History of Escalators
Nathan Ames, of Saugus, Massachusetts, in the US, invented the first escalator in 1859. He called his invention “revolving stairs’, but in the patent there is no mention of the type of materials he preferred to use or how he thought this design might be out to use. The mechanism he developed could be either manual or be controlled by hydraulic power, but he never did develop a prototype of the design. It was in 1889, that the first successful patent for the escalator was granted. This was to Leamon Souder, but again no model of the design was ever built.
Jesse Reno patented the first endless conveyor or elevator in 1892. He produced the first working escalator, which he called the inclined elevator. This escalator was installed next to the Old Iron Pier on Coney Island, New York, in 1896. It was little more than a moving belt that travelled along an incline of 25 degrees. There were cast iron cleats on the belt to provide traction for the passengers. The same prototype was used in the construction of the escalator installed on the Manhattan side of the Brooklyn Bridge later that year.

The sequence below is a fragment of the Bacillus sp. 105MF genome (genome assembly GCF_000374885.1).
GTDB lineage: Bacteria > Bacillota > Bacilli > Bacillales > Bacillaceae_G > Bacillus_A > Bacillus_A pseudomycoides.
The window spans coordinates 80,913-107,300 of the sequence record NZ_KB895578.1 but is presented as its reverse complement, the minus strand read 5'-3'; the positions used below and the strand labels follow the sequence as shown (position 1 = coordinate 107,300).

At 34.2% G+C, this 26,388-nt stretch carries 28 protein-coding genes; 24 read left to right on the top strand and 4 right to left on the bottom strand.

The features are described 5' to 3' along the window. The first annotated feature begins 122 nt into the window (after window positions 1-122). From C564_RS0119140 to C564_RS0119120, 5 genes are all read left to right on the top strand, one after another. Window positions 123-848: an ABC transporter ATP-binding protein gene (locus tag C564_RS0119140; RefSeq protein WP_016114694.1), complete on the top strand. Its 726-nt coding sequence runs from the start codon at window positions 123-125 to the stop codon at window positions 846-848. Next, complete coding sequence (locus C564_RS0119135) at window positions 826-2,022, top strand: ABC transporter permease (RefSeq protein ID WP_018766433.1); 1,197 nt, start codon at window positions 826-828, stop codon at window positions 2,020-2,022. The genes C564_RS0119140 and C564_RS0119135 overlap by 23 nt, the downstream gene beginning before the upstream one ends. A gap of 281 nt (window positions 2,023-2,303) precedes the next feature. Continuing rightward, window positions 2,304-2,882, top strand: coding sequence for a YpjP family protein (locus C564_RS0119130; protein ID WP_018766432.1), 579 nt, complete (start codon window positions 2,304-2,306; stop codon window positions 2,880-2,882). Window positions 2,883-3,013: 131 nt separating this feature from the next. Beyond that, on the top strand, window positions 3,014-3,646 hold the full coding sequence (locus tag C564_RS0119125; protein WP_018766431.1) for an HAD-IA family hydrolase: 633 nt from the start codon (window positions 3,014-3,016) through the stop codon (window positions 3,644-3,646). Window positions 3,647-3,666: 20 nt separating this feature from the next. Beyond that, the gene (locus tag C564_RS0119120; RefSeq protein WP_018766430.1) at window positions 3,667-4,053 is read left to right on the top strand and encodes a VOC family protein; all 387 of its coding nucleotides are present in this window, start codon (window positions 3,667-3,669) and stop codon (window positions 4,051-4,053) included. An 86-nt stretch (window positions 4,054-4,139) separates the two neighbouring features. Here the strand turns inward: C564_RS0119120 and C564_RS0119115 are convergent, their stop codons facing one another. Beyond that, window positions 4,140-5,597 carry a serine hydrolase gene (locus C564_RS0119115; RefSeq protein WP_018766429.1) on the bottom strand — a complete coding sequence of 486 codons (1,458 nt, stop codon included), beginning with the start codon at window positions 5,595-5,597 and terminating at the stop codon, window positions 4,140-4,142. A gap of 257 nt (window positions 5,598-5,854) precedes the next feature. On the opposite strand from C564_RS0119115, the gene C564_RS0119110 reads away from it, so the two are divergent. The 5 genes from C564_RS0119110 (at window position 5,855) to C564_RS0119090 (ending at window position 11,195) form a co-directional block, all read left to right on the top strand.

Another designer, Charles Seeberger, began working on the escalator designs of George Wheeler, whose designs had never been built. Seeberger developed a design of flat moving steps, but this design did not have any ridges to keep the passenger’s feet from slipping off. To counteract this effect, his design had the escalator keep moving once it reached the bottom or top and he extended the handrail. The first commercial escalator developed by Seeberger and the Otis Elevator Company won first prize at the Exposition Universelle in Paris in 1900.
Piat, a French manufacturing company, had also been working on developing an escalator. The first such device in Europe was installed at the Harrod’s store in Knightsbridge in about 1895. It did have a patent for the escalator, which it called the Fahrtreppe in 1906, but due to the success of the Seebringer design at the exposition, sales fell when other companies preferred the US model.
The Otis Elevator Company had the monopoly on the escalator, although many companies did develop their own models marketing them under different names. For example, the Peele Company called their design the Motorstair and Westinghouse used the name Electric Stairway. Today, Otis has many competitors, chief among which are Kone, Schlindler and Mitsubishi.